Advertiser Disclosure: At ElectricityRates.com, our number one goal is to help you make better energy decisions. We adhere to strict editorial guidelines, however this post may include references to products offered from our partners.
An electricity supplier is under investigation by the Delaware Public Service Commission (DPSC).
As part of deregulation, companies are allowed to compete with Delmarva Power for the right to serve its customers with electricity supply. Delmarva remains in charge of delivery and billing for all of its customers, regardless of whether a customer chooses to use Delmarva's standard service for their electricity supply, or go with a competitive electricity provider.
Starion Energy was certified as an electric supplier for residential customers in Delaware on October 2012 by the Public Service Commission.
In December, the PSC began receiving "numerous complaints" about solicitations made by Starion and its agents, according to a PSC order. Late last month, the PSC voted to investigate whether Starion violated any rules, regulations or laws. The public notice about the investigation recently was published in state newspapers.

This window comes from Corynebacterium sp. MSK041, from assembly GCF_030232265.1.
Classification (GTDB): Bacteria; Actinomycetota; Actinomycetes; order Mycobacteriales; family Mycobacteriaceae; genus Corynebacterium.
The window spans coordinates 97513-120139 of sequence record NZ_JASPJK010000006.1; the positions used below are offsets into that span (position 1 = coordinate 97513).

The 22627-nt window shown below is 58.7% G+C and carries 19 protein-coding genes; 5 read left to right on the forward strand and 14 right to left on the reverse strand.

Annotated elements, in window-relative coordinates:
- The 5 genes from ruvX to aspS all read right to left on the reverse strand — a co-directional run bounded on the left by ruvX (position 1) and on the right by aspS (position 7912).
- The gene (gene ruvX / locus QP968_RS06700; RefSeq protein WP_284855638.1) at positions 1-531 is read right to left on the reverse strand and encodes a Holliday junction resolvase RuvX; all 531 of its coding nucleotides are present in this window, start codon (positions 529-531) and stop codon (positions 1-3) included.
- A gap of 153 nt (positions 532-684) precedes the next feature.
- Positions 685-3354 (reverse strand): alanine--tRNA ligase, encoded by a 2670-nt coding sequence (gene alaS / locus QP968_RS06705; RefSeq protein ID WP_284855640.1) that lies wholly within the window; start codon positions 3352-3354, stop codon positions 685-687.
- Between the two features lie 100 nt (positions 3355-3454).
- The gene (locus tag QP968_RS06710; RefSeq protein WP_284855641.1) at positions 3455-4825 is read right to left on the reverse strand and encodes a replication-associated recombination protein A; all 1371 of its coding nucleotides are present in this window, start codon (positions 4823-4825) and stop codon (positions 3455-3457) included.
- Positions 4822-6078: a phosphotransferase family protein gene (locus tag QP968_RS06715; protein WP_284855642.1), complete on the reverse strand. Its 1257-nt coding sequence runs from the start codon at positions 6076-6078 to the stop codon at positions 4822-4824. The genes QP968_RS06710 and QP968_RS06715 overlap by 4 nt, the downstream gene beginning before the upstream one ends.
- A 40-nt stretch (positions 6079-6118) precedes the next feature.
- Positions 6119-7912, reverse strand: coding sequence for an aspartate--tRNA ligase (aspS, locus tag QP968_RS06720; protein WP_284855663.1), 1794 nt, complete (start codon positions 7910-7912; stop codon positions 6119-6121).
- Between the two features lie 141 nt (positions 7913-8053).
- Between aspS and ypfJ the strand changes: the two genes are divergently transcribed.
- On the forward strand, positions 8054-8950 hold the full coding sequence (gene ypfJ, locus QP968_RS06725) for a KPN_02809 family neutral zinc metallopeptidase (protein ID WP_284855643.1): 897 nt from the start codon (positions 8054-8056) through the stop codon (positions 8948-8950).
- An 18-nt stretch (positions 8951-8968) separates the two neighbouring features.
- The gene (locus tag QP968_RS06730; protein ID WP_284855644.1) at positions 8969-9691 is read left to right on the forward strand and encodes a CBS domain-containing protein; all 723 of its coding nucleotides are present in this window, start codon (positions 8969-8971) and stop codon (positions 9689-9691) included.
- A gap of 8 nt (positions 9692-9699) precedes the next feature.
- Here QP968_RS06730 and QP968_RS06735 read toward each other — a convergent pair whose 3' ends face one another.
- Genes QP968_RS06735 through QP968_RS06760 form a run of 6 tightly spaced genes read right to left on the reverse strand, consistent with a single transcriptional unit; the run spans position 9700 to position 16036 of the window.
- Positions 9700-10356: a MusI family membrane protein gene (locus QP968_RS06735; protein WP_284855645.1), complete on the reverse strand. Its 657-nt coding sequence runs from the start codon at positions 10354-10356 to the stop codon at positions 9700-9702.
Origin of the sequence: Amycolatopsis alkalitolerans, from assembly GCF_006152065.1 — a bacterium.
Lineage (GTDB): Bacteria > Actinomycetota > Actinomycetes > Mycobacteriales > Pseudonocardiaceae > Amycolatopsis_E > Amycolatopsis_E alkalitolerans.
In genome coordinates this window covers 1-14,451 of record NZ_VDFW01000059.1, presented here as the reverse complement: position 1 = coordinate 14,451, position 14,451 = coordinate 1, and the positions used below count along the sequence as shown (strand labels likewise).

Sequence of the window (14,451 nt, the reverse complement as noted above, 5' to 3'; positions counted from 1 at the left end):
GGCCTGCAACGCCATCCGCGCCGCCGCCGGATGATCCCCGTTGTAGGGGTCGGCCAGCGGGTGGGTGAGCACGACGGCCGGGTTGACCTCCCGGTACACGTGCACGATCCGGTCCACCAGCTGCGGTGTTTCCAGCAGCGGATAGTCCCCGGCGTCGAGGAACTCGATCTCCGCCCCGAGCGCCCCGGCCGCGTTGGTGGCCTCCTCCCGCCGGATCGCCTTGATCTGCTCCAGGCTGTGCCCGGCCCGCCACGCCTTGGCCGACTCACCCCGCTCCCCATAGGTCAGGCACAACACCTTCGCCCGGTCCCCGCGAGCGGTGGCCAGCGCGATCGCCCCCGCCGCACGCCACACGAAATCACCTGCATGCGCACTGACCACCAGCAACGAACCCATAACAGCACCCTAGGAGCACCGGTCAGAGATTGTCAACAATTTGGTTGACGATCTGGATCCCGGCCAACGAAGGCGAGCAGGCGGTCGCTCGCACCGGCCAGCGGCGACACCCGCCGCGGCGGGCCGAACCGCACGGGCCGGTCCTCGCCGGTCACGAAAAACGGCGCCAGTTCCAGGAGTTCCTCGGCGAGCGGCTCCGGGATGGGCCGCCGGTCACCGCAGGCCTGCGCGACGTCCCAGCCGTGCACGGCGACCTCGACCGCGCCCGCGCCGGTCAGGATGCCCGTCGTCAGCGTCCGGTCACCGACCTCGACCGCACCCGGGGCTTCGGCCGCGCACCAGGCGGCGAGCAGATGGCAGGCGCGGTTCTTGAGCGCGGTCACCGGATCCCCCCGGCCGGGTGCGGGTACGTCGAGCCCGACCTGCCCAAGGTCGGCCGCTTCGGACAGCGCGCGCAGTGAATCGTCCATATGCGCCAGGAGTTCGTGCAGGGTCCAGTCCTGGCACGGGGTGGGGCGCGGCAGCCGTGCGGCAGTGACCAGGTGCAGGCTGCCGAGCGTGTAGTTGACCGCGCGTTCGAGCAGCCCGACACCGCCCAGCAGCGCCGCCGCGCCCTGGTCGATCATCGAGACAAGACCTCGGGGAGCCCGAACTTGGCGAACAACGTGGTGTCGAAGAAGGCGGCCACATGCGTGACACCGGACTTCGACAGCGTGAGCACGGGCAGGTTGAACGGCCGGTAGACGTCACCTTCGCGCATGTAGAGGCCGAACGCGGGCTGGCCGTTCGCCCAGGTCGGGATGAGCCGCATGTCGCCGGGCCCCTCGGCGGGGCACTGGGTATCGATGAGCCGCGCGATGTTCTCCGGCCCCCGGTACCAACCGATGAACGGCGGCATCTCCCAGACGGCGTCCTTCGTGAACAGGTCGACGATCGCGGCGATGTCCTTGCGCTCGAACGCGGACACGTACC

The complaints alleged that Starion representatives were claiming they worked for Delmarva and that representatives of Starion employed aggressive tactics, said PSC spokesman Matt Hartigan. Customers claimed they had trouble getting through when they called to cancel their accounts, Hartigan said.
Starion has been placed on notice that it will bear the costs of the investigation, the PSC reported. The PSC has sent the company a series of questions, and the PSC staff eventually will make recommendations to commissioners about what to do, Hartigan said.
Starion officials did not return a call seeking comment.
David Bonar, the state's public advocate, said it is important that people pay close attention not only to the sales pitch that third-party suppliers are giving them, but the details of the contracts being offered.
While these suppliers have served a good purpose in giving customers choices and helping reduce rates, at times there have been instances when the contract expires and the prices increase, Bonar said.
"It requires extreme diligence by consumers to know when their contract is up, and to renegotiate prior to the contract's expiration date, so they can get the best deal," Bonar said.
If people are given a sales pitch for third-party electricity supply, they can contact the Public Service Commission at (302) 736-7500 to check on its truthfulness, Bonar said.